A teacher once told 9-year-old Patsy Rodenburg that she would "never speak beautifully."
The teacher was proved wrong - in a big way. Today, Ms. Rodenburg is director of voice at London's National Theatre and is one of the world's leading voice and acting coaches. Among those who have sought her personal training are actors Ian McKellen, Nicole Kidman, and Olympia Dukakis.
"I honestly believe that we are all born with amazing voices," she says, "but they're taken away from us" through discouragement or neglect. Just as with any other instrument, she says, the voice must be trained and exercised to be at its best.
Judi Dench, who won an Oscar for "Shakespeare in Love" and is another Rodenburg student, does vocal exercises every day. Another student, Ralph Fiennes (the villain in "Red Dragon," now in theaters), hadn't been on stage for four years and wanted to do Shakespeare. He took three months off just to build up his voice, before beginning rehearsals.
Recently, Rodenburg sat down for an interview in a small downstairs theater at the Drama Book Shop in New York. She was about to give a talk and demonstration based on her fourth book, "Speaking Shakespeare" (Palgrave MacMillan). The blonde, black-clad Rodenburg couldn't stay seated for long, intermittently leaping from her chair to illustrate a point about proper breathing or body language.
One reason she wrote the book is her concern that today's young actors, who work mostly in TV or film, are unprepared for or intimidated by Shakespeare.
The Bard requires performers to be "fit," she says - physically, vocally, and mentally.
Generally, actors who miss the mark fall into one of two traps: what she calls "denial" or "bluff."
In denial, the actor takes a cool, detached attitude, throwing away lines or mumbling. "You see young people, you know, and it's about being cool," she says, standing up, crossing her arms, and leaning back on her heels in a defiant pose.
In bluff, actors give the lines plenty of volume and energy, but because they don't really understand the text and its rhythm, they can't bring out the real import of the words.
"They cover [the meaning] with emoting, rather than finding out what's there" in the text, she says. To speak Shakespeare is "not to shout it, not to emote it," she says. "Just experience it."
The words drive the plays she says. "In Shakespeare, you speak to survive." Words have consequences. "At the end of a [Shakespeare] soliloquy," she says, the character has become "a different person."
Just look at how people speak in real life when events put much on the line, she says.
"Bless 'em, on 9/11, on the streets of New York, as people were interviewed, they spoke clearly, because it was too important not to speak clearly.... They didn't go, 'Oh, well, you know, it was a plane...," she says, her voice dropping low and flat. "People were being Shakespearean because they were [emotionally] heightened. That's all it is."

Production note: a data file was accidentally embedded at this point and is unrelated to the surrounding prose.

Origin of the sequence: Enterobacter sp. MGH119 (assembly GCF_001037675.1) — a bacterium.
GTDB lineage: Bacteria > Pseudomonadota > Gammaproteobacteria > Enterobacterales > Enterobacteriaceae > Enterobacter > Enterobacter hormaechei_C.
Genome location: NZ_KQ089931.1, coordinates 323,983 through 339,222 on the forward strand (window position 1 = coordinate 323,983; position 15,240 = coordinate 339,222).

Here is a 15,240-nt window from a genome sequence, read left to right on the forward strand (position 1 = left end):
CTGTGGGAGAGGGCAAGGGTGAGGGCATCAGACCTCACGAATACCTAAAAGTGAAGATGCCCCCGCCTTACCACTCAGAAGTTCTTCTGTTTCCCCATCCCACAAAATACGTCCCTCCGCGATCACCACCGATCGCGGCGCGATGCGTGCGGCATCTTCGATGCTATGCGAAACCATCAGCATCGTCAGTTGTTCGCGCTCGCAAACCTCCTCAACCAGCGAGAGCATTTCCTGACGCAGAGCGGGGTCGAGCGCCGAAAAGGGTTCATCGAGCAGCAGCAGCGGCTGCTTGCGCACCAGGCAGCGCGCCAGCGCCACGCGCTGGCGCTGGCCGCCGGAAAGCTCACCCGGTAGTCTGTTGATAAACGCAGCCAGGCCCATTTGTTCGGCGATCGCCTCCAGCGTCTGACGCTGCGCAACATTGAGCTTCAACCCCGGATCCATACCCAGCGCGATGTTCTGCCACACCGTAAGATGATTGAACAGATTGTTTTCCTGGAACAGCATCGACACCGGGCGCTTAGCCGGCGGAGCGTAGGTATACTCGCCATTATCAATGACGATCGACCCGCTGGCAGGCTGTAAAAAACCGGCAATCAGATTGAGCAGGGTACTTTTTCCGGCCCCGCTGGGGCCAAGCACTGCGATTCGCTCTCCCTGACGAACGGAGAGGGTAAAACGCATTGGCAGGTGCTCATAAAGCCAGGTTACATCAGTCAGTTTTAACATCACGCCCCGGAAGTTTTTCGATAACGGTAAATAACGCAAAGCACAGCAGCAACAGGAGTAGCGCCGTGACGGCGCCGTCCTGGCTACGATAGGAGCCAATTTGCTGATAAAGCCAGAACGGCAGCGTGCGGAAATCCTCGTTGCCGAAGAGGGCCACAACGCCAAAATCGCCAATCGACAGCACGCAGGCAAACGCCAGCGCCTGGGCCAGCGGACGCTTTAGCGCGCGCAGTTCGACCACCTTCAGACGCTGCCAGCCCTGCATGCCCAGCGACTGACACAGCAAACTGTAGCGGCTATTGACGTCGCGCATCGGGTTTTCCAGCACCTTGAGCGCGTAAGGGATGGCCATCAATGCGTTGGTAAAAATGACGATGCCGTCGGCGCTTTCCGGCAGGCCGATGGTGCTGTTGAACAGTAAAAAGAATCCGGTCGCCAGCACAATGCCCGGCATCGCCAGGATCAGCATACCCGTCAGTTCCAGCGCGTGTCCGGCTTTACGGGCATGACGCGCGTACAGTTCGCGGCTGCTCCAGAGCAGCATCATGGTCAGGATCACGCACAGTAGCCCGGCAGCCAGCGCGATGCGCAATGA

She refers to actors in this state of awareness as having an "internal tail wagging" - being alert and open to react to other actors and ready to drive the action forward. Another key to speaking Shakespeare, she says, lies in recognizing when a character is speaking verse, rather than prose.
Today even serious acting students often give a blank stare or yawn if a teacher begins to talk about iambic pentameter. Yet it is a natural way to speak, a familiar rhythm that matches the soft-loud double beat of the human heart. Recognizing this rhythm doesn't distort meaning, it unlocks it.
As the time for Rodenburg's public talk approaches, people begin drifting in, until a crowd of 70 or so packs the room and spills out through the doorway. Among them is writer and actor Wallace Shawn.
Rodenburg asks us to slump down in our seats and try to recite a line from Shakespeare. The lack of energy is palpable. Then we sit up, balanced and alert but not artificially erect. The words gain life and energy. Try to speak from the abdomen, she says. "The Zulus thought that the voice came from the abdomen."
Understanding the meaning and rhythm of Shakespeare is vital to the actor, she says. That doesn't mean he or she can't decide to go for a bold or radical interpretation - or even employ denial or bluff. But "see what [Shakespeare] has done first," she advises. "Then you can do it swinging on a trapeze."
Notice the physical nature of the words themselves, she adds. "Dead" stops abruptly on the concluding "d," while with "Life," the sound goes on.
In a question period, she's asked if she has any words of encouragement for struggling actors. "I honestly don't know any great actor who doesn't work very hard," she begins.
Then she tells of coaching Emily Watson ("Punch-Drunk Love," "Gosford Park"), whom she is helping prepare for a role on stage in "Twelfth Night." Rodenburg thought they hadn't met before, but Ms. Watson recently told her that years earlier, Rodenburg had turned her down for a part.
So you see, we all make mistakes, Rodenburg says, with a smile and a shrug.